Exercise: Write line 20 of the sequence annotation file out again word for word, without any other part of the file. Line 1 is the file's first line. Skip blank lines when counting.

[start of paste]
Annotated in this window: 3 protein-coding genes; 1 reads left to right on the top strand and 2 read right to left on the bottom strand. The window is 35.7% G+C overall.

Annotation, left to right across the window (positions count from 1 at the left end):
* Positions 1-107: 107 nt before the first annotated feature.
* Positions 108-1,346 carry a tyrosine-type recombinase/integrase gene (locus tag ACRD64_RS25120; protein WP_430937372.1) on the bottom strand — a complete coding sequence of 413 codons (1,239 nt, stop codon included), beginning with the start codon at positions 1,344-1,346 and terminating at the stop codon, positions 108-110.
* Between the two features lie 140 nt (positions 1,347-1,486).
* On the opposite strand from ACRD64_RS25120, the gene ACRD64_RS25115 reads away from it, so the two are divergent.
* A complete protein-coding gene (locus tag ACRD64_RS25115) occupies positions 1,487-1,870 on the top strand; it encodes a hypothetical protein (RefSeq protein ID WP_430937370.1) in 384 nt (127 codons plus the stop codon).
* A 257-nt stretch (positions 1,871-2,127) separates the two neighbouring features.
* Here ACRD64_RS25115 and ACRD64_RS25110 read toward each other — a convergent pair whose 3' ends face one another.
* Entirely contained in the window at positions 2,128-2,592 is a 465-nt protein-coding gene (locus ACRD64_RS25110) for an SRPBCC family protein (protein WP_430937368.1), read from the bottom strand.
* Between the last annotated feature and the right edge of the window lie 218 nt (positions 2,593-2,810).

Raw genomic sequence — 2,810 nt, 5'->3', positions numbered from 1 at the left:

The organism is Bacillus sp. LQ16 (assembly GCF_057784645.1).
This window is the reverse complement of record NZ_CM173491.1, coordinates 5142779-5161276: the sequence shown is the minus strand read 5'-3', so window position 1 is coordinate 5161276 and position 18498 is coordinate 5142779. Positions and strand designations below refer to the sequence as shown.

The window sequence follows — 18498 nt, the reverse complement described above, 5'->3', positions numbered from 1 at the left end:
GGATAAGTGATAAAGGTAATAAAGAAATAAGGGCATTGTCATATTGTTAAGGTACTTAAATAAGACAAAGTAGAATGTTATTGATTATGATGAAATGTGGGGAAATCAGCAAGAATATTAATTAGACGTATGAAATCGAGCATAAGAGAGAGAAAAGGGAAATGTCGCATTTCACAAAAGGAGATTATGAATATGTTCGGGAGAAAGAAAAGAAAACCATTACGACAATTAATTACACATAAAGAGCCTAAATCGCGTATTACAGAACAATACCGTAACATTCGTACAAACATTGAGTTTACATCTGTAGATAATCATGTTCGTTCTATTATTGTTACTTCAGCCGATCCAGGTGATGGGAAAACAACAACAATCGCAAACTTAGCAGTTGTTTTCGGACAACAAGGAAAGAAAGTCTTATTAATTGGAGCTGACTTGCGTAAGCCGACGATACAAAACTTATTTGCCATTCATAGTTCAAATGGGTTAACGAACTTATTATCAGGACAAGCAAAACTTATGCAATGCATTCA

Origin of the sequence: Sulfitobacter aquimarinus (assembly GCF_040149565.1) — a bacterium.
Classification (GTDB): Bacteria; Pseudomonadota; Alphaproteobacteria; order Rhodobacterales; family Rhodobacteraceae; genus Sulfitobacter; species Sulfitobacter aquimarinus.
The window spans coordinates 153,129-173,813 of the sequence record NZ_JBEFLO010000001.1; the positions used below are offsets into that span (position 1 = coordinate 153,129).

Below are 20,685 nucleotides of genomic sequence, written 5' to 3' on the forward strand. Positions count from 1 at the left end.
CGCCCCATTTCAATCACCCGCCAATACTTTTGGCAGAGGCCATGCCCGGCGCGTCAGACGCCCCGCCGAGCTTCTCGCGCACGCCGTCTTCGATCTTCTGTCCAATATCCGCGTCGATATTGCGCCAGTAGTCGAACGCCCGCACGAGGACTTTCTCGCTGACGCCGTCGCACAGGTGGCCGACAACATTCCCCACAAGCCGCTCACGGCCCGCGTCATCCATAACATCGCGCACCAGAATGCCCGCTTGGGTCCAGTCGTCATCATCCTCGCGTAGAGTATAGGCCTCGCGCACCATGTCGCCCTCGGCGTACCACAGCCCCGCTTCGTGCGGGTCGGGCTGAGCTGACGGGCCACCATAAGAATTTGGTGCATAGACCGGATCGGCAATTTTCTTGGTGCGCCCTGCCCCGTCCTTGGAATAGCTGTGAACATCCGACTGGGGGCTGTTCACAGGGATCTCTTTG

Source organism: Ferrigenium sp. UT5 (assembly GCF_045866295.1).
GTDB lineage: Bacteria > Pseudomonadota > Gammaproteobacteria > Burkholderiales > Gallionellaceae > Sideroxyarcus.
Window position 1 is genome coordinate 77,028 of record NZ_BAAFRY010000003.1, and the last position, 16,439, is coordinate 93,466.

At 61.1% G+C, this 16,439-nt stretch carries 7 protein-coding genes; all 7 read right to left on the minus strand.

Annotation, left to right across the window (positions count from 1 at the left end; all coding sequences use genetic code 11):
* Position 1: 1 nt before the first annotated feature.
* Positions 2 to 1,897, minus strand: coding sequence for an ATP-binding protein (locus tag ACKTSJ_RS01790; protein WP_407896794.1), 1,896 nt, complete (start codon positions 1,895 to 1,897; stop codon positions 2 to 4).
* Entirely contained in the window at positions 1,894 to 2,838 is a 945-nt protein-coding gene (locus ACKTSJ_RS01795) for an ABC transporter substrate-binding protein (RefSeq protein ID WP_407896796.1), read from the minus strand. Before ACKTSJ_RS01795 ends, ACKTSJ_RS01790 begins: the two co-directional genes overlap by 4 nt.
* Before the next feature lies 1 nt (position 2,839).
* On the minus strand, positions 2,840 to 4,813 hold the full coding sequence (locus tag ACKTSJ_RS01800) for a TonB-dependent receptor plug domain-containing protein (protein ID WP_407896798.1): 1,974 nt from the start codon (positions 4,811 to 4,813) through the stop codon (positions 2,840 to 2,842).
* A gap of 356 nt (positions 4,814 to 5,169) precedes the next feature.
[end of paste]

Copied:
Below are 20,685 nucleotides of genomic sequence, written 5' to 3' on the forward strand. Positions count from 1 at the left end.